8. A phone/organizer that allows you to always be connected to the internet:
Where to get it: It varies.

If you intend to sell your art, marketing and keeping an online presence is just as important as making the art. The best way to do that is to have a phone with internet access that has a browser that can handle most web pages. You can use whatever you feel comfortable with. I’m using an iPhone right now, but I still haven’t found my absolutely perfect device. The iPhone is one keyboard short of being almost perfect…

I do find it indispensable for keeping track of my appointments and staying in touch with business partners…but I’d still like a keyboard. It’s the best I have found so far. If I did not have my iPhone, I would never be in touch with anyone because I also work at day job and sometimes I don’t have time to do clerical things when I am at my desk at home. I can only reply to emails on my break during work, and I like being able to do it discreetly to avoid passers by prying into my business. I wish I could recommend to you a perfect one-size-fits-all solution, but I can’t yet.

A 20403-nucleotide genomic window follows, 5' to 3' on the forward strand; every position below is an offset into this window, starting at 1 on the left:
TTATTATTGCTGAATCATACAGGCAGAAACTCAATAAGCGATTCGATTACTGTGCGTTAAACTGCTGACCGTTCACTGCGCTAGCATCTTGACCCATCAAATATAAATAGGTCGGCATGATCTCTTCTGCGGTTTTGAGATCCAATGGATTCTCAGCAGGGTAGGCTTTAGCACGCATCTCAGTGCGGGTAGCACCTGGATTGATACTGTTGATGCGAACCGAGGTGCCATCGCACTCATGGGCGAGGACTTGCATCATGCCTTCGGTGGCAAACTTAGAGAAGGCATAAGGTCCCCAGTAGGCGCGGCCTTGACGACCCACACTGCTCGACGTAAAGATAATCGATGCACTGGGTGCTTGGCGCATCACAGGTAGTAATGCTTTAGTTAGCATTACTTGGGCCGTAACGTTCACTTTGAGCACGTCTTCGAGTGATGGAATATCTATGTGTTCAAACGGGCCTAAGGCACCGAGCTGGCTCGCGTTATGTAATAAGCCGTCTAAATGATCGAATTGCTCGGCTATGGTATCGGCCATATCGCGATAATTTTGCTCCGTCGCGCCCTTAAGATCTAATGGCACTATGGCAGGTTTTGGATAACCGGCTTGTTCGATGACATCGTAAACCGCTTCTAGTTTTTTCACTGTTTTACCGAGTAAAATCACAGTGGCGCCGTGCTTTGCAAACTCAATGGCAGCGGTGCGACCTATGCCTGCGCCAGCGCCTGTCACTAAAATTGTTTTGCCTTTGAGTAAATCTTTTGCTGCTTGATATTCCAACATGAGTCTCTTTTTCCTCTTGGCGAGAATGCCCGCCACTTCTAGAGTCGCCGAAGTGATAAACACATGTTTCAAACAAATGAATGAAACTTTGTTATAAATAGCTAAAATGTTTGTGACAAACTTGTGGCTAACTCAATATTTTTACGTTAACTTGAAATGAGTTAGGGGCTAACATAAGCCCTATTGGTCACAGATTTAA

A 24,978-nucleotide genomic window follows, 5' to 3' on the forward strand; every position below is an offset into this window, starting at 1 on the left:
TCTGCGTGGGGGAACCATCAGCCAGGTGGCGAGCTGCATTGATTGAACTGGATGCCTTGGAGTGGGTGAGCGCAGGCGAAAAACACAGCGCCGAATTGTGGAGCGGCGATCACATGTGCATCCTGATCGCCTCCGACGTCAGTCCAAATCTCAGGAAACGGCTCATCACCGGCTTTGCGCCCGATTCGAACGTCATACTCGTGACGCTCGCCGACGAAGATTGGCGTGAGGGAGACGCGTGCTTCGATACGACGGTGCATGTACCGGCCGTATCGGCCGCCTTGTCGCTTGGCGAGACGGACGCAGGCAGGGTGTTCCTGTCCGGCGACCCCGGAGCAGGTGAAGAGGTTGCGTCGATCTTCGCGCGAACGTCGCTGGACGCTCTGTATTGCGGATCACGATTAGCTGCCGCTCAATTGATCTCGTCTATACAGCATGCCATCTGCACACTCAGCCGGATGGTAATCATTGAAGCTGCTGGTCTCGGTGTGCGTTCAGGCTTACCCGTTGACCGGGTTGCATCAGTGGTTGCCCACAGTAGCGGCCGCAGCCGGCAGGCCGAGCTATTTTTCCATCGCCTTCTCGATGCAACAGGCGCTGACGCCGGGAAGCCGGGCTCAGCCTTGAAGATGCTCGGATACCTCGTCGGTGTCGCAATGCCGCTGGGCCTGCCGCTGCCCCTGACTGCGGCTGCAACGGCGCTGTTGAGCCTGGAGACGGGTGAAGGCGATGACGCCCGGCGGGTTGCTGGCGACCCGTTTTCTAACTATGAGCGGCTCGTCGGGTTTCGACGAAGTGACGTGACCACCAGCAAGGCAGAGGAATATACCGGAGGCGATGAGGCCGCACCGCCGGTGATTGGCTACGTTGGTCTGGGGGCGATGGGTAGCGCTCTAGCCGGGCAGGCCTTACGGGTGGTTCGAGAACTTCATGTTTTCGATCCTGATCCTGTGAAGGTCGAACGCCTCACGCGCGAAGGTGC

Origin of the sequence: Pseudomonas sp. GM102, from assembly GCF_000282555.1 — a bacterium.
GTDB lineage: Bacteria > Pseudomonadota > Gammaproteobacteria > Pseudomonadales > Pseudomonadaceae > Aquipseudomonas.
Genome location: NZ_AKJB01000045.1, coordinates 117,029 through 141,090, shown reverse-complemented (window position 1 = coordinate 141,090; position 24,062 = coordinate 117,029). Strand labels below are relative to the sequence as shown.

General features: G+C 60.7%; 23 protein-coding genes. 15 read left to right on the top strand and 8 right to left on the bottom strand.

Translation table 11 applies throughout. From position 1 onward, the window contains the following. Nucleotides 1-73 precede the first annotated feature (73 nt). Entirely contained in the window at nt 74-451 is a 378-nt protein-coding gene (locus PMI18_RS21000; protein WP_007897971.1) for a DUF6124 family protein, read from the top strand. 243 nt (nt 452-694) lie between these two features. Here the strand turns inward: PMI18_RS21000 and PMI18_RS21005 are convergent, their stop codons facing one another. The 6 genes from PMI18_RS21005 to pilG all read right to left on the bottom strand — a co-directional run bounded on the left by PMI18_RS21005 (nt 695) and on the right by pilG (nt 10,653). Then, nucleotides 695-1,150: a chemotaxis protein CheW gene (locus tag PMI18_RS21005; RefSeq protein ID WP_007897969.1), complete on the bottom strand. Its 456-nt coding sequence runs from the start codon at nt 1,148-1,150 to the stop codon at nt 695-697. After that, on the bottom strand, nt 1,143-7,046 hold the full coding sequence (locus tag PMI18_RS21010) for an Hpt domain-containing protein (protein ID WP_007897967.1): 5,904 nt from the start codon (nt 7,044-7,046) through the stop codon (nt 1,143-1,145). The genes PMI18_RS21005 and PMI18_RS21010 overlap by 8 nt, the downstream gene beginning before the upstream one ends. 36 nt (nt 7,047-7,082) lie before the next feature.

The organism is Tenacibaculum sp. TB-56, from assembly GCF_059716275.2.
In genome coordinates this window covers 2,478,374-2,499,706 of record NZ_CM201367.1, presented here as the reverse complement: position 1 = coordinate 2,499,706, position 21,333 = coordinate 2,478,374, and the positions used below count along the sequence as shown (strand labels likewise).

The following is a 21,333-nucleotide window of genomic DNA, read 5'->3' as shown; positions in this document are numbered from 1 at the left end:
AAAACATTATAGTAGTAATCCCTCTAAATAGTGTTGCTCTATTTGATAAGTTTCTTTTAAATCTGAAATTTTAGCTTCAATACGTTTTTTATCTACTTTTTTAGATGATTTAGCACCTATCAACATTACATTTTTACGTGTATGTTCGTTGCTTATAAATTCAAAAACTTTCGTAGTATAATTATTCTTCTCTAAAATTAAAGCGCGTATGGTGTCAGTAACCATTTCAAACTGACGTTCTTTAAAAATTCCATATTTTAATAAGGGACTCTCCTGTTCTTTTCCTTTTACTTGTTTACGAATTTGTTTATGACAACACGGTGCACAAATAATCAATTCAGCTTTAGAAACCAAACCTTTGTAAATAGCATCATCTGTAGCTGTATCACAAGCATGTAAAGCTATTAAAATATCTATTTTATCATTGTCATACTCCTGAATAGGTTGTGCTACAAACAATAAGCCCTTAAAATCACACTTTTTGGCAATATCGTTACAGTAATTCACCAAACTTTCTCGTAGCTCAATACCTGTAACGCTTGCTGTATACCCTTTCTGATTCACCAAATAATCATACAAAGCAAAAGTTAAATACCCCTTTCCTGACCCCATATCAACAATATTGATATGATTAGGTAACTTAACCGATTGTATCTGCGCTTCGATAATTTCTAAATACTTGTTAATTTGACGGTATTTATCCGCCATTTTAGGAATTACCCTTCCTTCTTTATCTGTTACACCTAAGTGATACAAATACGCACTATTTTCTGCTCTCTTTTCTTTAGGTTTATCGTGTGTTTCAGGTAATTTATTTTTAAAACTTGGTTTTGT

Summary:

All of these things are items that I personally like, but they are by no means necessary for you to make great art. If you are just a hobbyist or a beginner, you certainly don’t need to spend a lot of money. I did not start out with anything more than a half-broken PC and a notebook because I had no money. I gradually worked up to having a small office for my business after many years of long hours.

You can make great art with a #2 pencil, a scanner or camera, a computer, and a piece of unlined paper. My advice would be to start off small and make sure that you truly need something before investing a lot of money.

I’d love to hear what some of you guys consider as your “essential” supplies!


06
Dec

Holiday Gift Idea: Robert Simmons Gift Box Brush Sets

I was looking at some art-related sites today when I came across these great little brush sets!

Robert Simmons Gift Box Brush Sets: LINK.

simmons

This jaunty case full of brushes is adorable. There are 5 options. All are $29.99. Check them out here.

I should have purchased these for myself, but I had just purchased some individual brushes. I think I’m going to store mine in a popcorn tin. Not as stylish, but I can pretend that I’m a mad scientist that really likes popcorn. And paint.

Powered by Wordpress 2YI.net Web Directory
Close
Powered by ShareThis
AWSOM Powered